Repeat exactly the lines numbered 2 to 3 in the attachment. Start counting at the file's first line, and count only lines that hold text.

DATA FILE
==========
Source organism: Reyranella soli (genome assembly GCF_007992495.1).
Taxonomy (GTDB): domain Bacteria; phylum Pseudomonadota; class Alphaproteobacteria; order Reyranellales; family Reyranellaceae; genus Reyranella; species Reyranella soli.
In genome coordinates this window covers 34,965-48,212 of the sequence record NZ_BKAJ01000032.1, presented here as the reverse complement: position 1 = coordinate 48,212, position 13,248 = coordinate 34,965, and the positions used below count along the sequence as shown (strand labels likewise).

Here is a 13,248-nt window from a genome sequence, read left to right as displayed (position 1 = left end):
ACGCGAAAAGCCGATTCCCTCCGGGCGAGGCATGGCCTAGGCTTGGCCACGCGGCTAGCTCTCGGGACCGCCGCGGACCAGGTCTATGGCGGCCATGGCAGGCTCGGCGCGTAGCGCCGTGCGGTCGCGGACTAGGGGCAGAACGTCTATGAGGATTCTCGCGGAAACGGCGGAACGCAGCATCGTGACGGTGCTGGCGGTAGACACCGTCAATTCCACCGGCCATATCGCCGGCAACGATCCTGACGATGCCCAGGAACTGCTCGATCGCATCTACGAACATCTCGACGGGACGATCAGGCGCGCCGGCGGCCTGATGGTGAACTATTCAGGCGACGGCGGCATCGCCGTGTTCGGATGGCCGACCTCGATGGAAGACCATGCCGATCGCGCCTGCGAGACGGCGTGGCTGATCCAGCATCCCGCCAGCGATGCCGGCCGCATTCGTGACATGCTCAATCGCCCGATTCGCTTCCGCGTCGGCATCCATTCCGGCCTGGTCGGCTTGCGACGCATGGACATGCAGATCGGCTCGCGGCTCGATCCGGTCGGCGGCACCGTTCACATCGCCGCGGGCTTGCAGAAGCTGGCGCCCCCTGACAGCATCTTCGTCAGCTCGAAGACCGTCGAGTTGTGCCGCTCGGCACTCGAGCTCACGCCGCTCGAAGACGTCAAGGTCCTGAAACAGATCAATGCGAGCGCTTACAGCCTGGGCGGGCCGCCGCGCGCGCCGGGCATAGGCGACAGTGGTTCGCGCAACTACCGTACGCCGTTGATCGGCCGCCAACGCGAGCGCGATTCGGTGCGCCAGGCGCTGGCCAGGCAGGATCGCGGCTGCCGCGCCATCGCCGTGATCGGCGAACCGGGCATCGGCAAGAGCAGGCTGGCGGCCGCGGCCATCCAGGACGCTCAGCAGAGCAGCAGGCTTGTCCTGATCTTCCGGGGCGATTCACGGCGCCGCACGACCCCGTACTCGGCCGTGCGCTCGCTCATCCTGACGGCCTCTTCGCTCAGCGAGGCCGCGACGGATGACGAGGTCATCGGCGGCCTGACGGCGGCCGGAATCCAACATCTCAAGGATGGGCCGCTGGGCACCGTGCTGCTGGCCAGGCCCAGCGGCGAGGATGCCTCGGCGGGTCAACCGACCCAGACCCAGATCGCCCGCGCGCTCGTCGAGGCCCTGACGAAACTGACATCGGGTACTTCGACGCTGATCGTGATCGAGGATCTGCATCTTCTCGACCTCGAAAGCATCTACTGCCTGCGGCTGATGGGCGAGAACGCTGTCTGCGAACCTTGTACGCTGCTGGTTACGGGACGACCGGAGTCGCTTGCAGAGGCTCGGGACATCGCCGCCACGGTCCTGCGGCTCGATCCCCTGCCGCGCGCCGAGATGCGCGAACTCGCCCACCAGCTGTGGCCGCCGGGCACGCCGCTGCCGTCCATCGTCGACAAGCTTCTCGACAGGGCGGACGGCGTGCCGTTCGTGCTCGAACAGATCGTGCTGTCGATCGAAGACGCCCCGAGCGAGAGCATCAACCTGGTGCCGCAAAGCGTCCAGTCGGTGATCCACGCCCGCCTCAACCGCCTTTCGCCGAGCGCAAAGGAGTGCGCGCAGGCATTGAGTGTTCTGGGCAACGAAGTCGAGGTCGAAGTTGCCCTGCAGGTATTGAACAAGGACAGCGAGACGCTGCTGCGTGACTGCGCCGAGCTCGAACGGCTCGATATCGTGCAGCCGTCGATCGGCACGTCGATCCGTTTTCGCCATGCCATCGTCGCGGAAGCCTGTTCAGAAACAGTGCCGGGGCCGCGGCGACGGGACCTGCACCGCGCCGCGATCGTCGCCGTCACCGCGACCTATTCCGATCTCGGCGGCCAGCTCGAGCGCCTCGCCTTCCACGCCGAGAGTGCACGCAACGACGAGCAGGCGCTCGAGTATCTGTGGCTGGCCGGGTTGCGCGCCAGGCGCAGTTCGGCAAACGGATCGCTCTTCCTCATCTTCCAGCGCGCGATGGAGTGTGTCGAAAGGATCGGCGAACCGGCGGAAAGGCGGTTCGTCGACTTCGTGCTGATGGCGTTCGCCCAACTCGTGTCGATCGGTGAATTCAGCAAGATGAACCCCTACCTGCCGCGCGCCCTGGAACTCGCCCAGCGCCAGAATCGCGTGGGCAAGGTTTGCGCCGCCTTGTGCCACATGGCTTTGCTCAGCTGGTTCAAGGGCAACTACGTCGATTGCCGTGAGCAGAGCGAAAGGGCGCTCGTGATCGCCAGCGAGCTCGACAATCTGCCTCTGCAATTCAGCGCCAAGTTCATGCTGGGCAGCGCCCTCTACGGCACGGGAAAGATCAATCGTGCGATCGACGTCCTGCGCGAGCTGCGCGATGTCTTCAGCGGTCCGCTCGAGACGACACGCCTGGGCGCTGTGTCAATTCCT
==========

Taxonomy (GTDB): domain Bacteria; phylum Pseudomonadota; class Alphaproteobacteria; order Reyranellales; family Reyranellaceae; genus Reyranella; species Reyranella soli.
In genome coordinates this window covers 34,965-48,212 of the sequence record NZ_BKAJ01000032.1, presented here as the reverse complement: position 1 = coordinate 48,212, position 13,248 = coordinate 34,965, and the positions used below count along the sequence as shown (strand labels likewise).